If these cans had been stored properly I would have checked them but otherwise have not been concerned.

    Paul
     
  11. bobsmith

    bobsmith Member

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    I have some H4831 that was sold packaged in paper sacks for $1.00 a pound . Purchased at Bi-Mart in Corvallis , Oregon in 1970. Stuff is still good.
     
  12. ArchAngelCD

    ArchAngelCD Member

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    I don't have any powder marked under $9.99 but if I did I would use it. (as long as it looked and smelled OK) I may be old but I lived in NY City most of my life!! (no guns allowed there so there's no reason to reload! LOL)
     
  13. Doug b

    Doug b Member

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    In my estimation it's heat + time that destroys powder. If it smells bad or looks bad don't use it it's not worth it, we all know that.If it has been subjected to heat over 80 degrees for a long period of time be cautious, if it has been subjected to extended periods of time at 90 degrees or more I wouldn't use it.
     
  14. Khornet

    Khornet Member

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    I mentioned this on another thread

    I inherited a bunch of powder from a friend's dad who stopped reloading.

    Unique, 4227, 4895, 4064, 748, 760. Many cans had $4.95 price stickers.

    Some of the IMR cans had been opened, and the powder had a reddish gray hue with lots of fine dust. I burned it.

    The sealed cans were just fine. Nice ether smell, shiny black granules. I've been using it with no problem.

    I've used up a pound and a half of Unique in .45 and .357 so far with no issues.

    I have some Accurate 3100 I bought 20 years ago. The remaining powder looks normal and makes accurate .30-'06 ammo.

    When in doubt, of course, throw it out. Compare to fresh powder of similar type, e.g. flake to flake, extruded to extruded. If they look and smell alike, ther're good to go.
     
  15. ArchAngelCD

    ArchAngelCD Member

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    Don't throw it in the garbage or burn it, throw it in the garden because it makes good fertilizer.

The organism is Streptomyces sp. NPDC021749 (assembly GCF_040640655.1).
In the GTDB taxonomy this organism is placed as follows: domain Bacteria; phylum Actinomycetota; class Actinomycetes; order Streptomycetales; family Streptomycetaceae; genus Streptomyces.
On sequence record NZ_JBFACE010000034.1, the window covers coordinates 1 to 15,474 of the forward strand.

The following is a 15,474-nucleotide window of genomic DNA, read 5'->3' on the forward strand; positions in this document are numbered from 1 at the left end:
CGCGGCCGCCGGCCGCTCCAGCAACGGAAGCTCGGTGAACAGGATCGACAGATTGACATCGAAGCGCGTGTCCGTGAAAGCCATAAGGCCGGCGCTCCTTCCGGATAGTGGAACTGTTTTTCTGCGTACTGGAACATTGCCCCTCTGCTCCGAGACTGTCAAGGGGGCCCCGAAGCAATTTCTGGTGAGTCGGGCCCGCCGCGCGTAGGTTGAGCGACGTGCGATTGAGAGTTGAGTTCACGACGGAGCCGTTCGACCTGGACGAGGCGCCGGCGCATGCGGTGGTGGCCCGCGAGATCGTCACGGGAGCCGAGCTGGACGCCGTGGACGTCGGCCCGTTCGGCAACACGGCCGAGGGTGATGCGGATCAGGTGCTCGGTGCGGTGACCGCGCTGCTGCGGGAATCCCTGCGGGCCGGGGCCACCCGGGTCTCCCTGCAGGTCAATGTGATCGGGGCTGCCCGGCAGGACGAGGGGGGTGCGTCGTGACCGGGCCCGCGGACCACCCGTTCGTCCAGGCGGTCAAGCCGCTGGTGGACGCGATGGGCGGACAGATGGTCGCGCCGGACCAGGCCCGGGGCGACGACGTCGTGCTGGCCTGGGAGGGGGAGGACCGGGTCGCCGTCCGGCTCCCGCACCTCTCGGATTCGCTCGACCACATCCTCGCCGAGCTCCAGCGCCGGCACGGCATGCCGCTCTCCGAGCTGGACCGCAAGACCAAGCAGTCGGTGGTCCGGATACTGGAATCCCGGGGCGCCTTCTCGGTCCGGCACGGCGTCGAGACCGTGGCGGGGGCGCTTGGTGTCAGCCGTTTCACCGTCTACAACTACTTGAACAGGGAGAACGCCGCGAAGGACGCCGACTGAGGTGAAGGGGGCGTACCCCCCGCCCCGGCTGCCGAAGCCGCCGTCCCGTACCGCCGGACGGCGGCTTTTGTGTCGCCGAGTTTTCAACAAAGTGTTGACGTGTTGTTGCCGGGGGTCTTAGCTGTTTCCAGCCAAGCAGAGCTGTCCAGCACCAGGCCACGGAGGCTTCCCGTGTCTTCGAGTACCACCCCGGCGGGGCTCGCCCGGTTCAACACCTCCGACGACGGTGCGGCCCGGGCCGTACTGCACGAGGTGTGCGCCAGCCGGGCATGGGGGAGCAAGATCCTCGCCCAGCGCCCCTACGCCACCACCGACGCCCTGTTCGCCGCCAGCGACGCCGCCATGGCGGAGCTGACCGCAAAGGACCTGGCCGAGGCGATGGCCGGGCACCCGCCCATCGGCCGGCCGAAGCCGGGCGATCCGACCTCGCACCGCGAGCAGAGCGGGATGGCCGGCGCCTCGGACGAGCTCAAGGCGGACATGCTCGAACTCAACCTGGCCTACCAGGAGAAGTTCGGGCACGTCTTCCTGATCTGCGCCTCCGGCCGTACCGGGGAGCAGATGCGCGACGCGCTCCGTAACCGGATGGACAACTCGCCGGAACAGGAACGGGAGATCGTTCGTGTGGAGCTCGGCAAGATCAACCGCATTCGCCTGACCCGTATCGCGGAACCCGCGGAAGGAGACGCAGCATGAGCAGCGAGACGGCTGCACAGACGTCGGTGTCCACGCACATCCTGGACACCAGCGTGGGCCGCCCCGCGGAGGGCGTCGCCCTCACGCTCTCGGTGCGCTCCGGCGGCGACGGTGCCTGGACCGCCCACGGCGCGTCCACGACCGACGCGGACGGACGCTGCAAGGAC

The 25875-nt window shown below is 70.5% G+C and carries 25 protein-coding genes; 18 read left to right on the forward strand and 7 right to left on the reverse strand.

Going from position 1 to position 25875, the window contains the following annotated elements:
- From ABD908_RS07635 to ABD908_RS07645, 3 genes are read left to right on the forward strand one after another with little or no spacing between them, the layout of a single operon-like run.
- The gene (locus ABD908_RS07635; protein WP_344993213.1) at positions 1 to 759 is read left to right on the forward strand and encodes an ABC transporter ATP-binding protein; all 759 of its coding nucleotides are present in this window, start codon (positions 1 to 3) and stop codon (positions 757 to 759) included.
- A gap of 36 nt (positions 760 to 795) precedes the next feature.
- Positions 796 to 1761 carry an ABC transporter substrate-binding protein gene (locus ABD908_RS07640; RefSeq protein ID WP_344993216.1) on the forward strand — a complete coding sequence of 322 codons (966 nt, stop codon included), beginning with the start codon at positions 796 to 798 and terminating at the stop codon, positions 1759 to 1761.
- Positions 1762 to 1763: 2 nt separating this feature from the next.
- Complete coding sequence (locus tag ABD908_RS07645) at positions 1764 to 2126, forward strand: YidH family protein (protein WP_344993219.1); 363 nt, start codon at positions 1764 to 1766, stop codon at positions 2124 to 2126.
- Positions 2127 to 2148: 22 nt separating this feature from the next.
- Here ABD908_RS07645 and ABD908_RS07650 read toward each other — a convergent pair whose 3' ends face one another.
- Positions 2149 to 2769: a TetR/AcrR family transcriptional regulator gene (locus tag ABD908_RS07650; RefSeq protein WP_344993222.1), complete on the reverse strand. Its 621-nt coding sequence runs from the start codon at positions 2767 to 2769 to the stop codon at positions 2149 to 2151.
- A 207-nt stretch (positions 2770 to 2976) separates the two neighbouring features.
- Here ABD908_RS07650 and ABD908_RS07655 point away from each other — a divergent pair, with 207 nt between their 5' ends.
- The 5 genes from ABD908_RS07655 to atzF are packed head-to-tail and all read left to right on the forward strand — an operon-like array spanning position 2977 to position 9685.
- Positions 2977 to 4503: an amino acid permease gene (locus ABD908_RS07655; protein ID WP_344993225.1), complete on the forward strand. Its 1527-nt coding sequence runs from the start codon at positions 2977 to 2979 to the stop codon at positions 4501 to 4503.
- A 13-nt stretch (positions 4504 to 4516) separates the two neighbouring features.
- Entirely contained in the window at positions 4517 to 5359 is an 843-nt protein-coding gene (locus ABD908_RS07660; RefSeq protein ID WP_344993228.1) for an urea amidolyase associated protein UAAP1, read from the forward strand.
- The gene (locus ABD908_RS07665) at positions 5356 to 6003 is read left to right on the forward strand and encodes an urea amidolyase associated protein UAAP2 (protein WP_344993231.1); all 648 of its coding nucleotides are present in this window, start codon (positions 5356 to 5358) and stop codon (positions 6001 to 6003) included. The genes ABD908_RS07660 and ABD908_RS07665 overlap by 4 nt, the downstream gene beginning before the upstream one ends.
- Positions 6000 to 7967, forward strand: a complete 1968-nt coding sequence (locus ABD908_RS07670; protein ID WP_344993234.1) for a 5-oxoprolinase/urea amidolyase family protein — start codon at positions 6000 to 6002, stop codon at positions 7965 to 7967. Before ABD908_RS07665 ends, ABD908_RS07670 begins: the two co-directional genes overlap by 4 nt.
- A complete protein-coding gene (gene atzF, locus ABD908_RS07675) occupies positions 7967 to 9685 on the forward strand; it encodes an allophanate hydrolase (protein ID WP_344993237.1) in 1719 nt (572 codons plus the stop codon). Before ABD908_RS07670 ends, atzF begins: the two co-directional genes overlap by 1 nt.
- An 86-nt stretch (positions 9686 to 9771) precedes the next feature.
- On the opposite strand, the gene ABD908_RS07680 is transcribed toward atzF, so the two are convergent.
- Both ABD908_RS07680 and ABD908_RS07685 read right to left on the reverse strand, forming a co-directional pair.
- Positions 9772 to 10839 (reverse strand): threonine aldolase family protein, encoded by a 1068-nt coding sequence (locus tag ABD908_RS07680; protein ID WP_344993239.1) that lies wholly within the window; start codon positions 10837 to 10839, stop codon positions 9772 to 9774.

16. moosehunt

    moosehunt Member

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    My Dad was one of those guys that when he got a deal, he stocked up. About '52 or '53 he got a deal on some powder and bought 750 pounds. That's a lot of rifle powder. He used it till he went under in '90, then I continued. Finally finished it all up about 2 years ago. All that time, never any problem, over 50 years.

    Oh, and I just recently shot some old military surplus '06 ammo that was headstamped '46. I don't think the powder had been changed out!!! Worked just fine.
     
    Last edited: Feb 23, 2008
  17. Waldog

    Waldog Member

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    I have some NORMA powder that has a price tag of $2.25. Early 1960's I would say. It is a metal can and has light red dust on the powder. Smell good and shoots great. I just finished a 20lb keg of IMR4895 that I bought in mid 1980's. It was also in a metal canister. It also had red rust dust on the powder and It also shot GREAT.

    I have found that all powder in metal cans will eventually get "red dust" on the powder. The dust is rust from inside the can. Each time a can is opened the powder absorbs a little moisture from the air. This moisture eventually attacks the inside of the can. As long as the powder smell like ether it's good to shoot.
     
  18. amlevin

    amlevin Member

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    Hey, the Navy was using 40+ year old powder in the main guns of the battleships during the deployment of the New Jersey when she "lobbed" a few rouinds into Lebanon that weighed as much as a volkswagen. That was 1983-84. By then the powder for these guns was out of production and powder that had been stored on barges for years was being used.
     
  19. Texastbird

    Texastbird Member

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    I loaded some 200gr. swc's with the old PB powder and they shoot really well. Very little smoke and the powder measures very consistantly. I may have to purchase some new when I use up the old supply.